By Iraz Akkus
With a history of unstable membership levels and fear for the society’s survival, LSE Women’s Football Club (WFC) has not had an easy succession from year-to-year. However, after interviewing three committee members, Vivien Equestre (President), Maddie Osborn (Vice President) and Ana Van Der Ree (Secretary), it is evident that there has been immense progression within the club. This growth owes its stability and success to both the dedication and genuine love from its members, and the pivotal changes in the international scene for women’s football.
Looking through a global lens, the recent environment for women’s football has been a forceful factor in inspiring more girls to show up and give WFC Soc a go. The two major events, the Euros in 2022 and the 2023 Women’s World Cup, gave a platform for England’s ‘Lionesses’ to showcase their skills as a leading footballing nation. Their success winning the Euros last year and becoming runners-up in the World Cup this summer sparked mass media recognition, inspiring a new generation of female footballers. The club has been capitalising on this growth and incorporating it within the society to keep up the spike in interest, for example organising day trips to see women’s football matches at Arsenal’s Emirates Stadium.
The club now has around 70 members, which means they will, for the first time ever, enter a second competitive girls team for matches. The girls explained that this growth is not only from new LSE freshers and postgraduates, but rather girls who had previously been in other societies such as Hockey and Lacrosse. For example, Ana started her LSE sports journey as a Netball member up until her second year, but as WFC became more structured, she explained that, “it was a better fit for [her],” adding that, “the culture here is just super inclusive, there is no pressure to be a certain way or show up as someone other than yourself.”.
Alongside this success, the club will see the introduction of an event membership (meaning you can join the socials and not play football) for only £30. The small, nuclear family atmosphere of a few years ago has expanded exponentially with the team even managing to build wholesome, inter-year traditions. For example, building bonds between freshers, second/third years and even alumni; referring to freshers as “baby freshers”, second and third-years as “sisters”, and alumni as “grannies.” Vivien further described a mentor-mentee relationship between first and third years that extends beyond the football pitch, creating what feels like a supportive extended family.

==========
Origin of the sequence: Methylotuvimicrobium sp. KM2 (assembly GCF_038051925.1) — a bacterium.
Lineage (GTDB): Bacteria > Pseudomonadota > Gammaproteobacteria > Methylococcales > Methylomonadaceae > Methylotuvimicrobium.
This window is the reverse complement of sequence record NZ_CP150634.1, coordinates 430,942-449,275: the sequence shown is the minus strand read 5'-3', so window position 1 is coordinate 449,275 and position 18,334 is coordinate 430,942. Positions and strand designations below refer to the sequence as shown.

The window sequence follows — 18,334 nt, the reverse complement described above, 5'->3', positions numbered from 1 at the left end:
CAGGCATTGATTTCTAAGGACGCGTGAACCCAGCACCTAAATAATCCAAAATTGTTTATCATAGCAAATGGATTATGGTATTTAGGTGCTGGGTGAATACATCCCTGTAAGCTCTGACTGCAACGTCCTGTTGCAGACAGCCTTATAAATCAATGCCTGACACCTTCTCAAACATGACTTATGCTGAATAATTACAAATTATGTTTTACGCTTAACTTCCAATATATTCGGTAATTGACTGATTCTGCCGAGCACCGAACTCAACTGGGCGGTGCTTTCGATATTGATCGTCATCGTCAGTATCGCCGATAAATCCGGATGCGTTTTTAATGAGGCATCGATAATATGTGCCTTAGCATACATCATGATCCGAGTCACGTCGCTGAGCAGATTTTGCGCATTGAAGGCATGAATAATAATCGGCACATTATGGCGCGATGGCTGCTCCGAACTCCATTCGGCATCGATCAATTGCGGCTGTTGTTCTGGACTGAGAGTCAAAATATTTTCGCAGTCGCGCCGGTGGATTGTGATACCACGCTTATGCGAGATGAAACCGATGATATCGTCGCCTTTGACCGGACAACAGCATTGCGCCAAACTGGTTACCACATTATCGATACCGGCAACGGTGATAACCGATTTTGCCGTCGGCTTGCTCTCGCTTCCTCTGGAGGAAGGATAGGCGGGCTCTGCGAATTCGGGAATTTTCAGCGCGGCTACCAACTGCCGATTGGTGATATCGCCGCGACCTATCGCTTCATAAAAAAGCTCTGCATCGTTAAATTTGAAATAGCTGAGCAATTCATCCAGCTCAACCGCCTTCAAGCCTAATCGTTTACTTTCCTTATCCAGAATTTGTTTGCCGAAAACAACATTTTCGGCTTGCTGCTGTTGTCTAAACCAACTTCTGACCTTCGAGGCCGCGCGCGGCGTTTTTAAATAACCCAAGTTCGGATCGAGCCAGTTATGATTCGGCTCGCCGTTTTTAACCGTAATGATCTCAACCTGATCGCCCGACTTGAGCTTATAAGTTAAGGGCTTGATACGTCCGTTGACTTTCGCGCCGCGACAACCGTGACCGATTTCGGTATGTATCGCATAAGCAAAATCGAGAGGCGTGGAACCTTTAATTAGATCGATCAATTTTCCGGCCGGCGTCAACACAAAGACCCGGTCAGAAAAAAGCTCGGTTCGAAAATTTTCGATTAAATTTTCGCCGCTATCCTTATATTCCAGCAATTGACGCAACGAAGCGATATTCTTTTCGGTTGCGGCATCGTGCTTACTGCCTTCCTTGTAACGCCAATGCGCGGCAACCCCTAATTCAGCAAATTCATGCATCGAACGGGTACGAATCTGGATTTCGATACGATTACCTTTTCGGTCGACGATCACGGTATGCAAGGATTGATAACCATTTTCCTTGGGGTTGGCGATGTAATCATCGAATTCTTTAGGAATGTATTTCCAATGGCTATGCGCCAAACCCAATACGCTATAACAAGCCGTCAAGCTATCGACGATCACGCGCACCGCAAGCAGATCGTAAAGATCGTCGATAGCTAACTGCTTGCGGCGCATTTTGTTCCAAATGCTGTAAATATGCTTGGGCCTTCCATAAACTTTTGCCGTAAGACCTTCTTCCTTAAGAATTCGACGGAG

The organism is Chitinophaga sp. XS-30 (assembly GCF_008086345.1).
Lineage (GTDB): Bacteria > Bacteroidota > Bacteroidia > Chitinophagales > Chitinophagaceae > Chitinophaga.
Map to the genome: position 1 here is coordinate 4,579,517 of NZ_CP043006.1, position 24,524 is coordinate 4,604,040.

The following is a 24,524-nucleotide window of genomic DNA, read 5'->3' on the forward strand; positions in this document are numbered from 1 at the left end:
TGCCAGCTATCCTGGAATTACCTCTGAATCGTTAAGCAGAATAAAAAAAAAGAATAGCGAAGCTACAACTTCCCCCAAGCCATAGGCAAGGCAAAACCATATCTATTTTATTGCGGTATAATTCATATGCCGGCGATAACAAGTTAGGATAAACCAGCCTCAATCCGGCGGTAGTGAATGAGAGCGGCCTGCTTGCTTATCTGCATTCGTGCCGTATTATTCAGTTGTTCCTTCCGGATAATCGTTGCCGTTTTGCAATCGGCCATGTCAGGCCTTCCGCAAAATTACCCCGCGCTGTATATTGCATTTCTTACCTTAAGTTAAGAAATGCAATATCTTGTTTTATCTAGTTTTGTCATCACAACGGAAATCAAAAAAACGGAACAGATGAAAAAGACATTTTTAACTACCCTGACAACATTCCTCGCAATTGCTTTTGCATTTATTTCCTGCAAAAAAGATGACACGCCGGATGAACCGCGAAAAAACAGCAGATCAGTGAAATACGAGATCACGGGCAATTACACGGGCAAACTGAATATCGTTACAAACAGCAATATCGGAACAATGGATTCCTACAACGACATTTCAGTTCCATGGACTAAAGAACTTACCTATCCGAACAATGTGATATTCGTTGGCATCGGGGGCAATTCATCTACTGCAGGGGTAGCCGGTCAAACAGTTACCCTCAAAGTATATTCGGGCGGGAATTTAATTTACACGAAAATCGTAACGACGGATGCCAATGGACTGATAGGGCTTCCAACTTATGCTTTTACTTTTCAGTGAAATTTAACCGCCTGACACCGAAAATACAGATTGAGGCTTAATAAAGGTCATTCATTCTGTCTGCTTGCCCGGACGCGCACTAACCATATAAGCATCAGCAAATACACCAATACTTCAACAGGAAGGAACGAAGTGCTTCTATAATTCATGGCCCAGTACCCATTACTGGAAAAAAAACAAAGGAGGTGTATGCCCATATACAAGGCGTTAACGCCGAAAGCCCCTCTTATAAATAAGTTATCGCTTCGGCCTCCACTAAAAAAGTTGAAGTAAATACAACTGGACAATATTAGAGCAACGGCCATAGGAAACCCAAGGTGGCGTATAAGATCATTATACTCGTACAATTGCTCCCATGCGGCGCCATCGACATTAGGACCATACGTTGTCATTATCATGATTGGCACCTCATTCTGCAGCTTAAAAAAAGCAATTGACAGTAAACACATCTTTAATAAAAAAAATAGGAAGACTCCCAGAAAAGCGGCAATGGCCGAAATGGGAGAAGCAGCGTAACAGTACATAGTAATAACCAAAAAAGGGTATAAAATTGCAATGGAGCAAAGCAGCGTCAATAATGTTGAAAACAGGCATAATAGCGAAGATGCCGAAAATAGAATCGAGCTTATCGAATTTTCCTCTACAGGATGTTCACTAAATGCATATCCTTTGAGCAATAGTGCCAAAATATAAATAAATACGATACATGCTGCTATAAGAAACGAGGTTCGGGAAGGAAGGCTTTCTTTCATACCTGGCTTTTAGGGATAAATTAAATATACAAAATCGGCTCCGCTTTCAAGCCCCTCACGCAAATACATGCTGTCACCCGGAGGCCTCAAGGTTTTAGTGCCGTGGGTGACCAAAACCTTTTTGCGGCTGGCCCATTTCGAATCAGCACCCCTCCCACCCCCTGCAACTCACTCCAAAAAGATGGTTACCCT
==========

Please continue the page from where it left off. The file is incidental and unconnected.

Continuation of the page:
Internally, the club has also seen an improvement in organisation over the last few years. This includes having more regular and accessible training – which by the way isn’t a hundred miles away in Berrylands but in Islington – and varied socials that don’t revolve around drinking. To cater to all their members’ interests, the team alternates between drinking then non-drinking related activities, like pizza dinners, creating an approachable and comforting culture. In fact, this extends to more than just undergraduates as the society boasts a very even split of under and postgraduate ratios.
Moreover, the team does not shy away from supporting important social causes. A recent example can be seen within their Rainbow Laces sale for Stonewall in support of National Coming Out day. The laces sold out in three and a half hours, being supported by their counterparts in Men’s FC and other prominent societies – raising over £140. This initiative was started last year by Teresa Petralia (President of WFC 2022) during pride week.
The team have also exercised immense effort to become a financially sustainable society, having budgeted incredibly well last year to have concrete funds for the 2023 term. However, Vivien states,“Kits, training grounds and expenses” all cost the club a significant amount and to keep the motivation high and be organisationally consistent, capital is key. Receiving this capital is dependent on SU funds and membership revenue, so there is certain anxiety surrounding budgeting for the year at the beginning of the academic term. This also reveals potential financial difficulties of growing from a small or medium size to a large society within the AU – a vicious cycle where SU funding depends on membership, but membership depends on an organised society, which in turn depends on how much funding a society is entitled to.
Last but not least, when I asked the girls what’s one thing they would want people to take away from this interview, they stressed “You don’t need to be good at football to play, everyone is welcome!”. Ending the interview in the most appropriate feeling of inclusivity that the society radiates in excess. If you’re looking to find your LSE sisterhood, look no further.